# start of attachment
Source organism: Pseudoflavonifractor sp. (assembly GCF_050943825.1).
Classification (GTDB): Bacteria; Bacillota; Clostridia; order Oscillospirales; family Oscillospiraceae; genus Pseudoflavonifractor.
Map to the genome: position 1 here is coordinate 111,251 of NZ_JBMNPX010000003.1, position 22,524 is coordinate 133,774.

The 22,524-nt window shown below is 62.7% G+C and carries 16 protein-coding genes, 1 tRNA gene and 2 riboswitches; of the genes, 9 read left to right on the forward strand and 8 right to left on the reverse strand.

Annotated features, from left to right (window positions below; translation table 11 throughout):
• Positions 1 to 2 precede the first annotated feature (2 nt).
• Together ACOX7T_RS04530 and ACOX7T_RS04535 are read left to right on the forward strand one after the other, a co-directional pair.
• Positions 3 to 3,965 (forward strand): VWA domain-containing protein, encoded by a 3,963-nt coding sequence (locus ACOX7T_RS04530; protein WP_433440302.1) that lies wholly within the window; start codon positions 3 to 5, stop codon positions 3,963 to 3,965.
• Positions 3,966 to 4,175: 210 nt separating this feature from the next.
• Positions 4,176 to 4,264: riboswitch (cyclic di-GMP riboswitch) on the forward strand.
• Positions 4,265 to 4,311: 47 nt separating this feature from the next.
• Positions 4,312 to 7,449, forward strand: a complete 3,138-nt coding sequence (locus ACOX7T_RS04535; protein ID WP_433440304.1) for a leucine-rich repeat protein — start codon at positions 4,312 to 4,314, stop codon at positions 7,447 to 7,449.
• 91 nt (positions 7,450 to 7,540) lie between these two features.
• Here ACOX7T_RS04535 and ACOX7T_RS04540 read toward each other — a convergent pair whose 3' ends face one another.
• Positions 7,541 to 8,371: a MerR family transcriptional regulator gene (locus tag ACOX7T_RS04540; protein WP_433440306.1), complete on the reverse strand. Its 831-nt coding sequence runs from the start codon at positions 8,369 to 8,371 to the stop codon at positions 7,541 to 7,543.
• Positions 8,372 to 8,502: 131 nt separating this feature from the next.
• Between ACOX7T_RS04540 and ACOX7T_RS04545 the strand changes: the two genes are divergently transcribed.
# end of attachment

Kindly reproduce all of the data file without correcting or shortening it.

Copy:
Source organism: Pseudoflavonifractor sp. (assembly GCF_050943825.1).
Classification (GTDB): Bacteria; Bacillota; Clostridia; order Oscillospirales; family Oscillospiraceae; genus Pseudoflavonifractor.
Map to the genome: position 1 here is coordinate 111,251 of NZ_JBMNPX010000003.1, position 22,524 is coordinate 133,774.

The 22,524-nt window shown below is 62.7% G+C and carries 16 protein-coding genes, 1 tRNA gene and 2 riboswitches; of the genes, 9 read left to right on the forward strand and 8 right to left on the reverse strand.

Annotated features, from left to right (window positions below; translation table 11 throughout):
• Positions 1 to 2 precede the first annotated feature (2 nt).
• Together ACOX7T_RS04530 and ACOX7T_RS04535 are read left to right on the forward strand one after the other, a co-directional pair.
• Positions 3 to 3,965 (forward strand): VWA domain-containing protein, encoded by a 3,963-nt coding sequence (locus ACOX7T_RS04530; protein WP_433440302.1) that lies wholly within the window; start codon positions 3 to 5, stop codon positions 3,963 to 3,965.
• Positions 3,966 to 4,175: 210 nt separating this feature from the next.
• Positions 4,176 to 4,264: riboswitch (cyclic di-GMP riboswitch) on the forward strand.
• Positions 4,265 to 4,311: 47 nt separating this feature from the next.
• Positions 4,312 to 7,449, forward strand: a complete 3,138-nt coding sequence (locus ACOX7T_RS04535; protein ID WP_433440304.1) for a leucine-rich repeat protein — start codon at positions 4,312 to 4,314, stop codon at positions 7,447 to 7,449.
• 91 nt (positions 7,450 to 7,540) lie between these two features.
• Here ACOX7T_RS04535 and ACOX7T_RS04540 read toward each other — a convergent pair whose 3' ends face one another.
• Positions 7,541 to 8,371: a MerR family transcriptional regulator gene (locus tag ACOX7T_RS04540; protein WP_433440306.1), complete on the reverse strand. Its 831-nt coding sequence runs from the start codon at positions 8,369 to 8,371 to the stop codon at positions 7,541 to 7,543.
• Positions 8,372 to 8,502: 131 nt separating this feature from the next.
• Between ACOX7T_RS04540 and ACOX7T_RS04545 the strand changes: the two genes are divergently transcribed.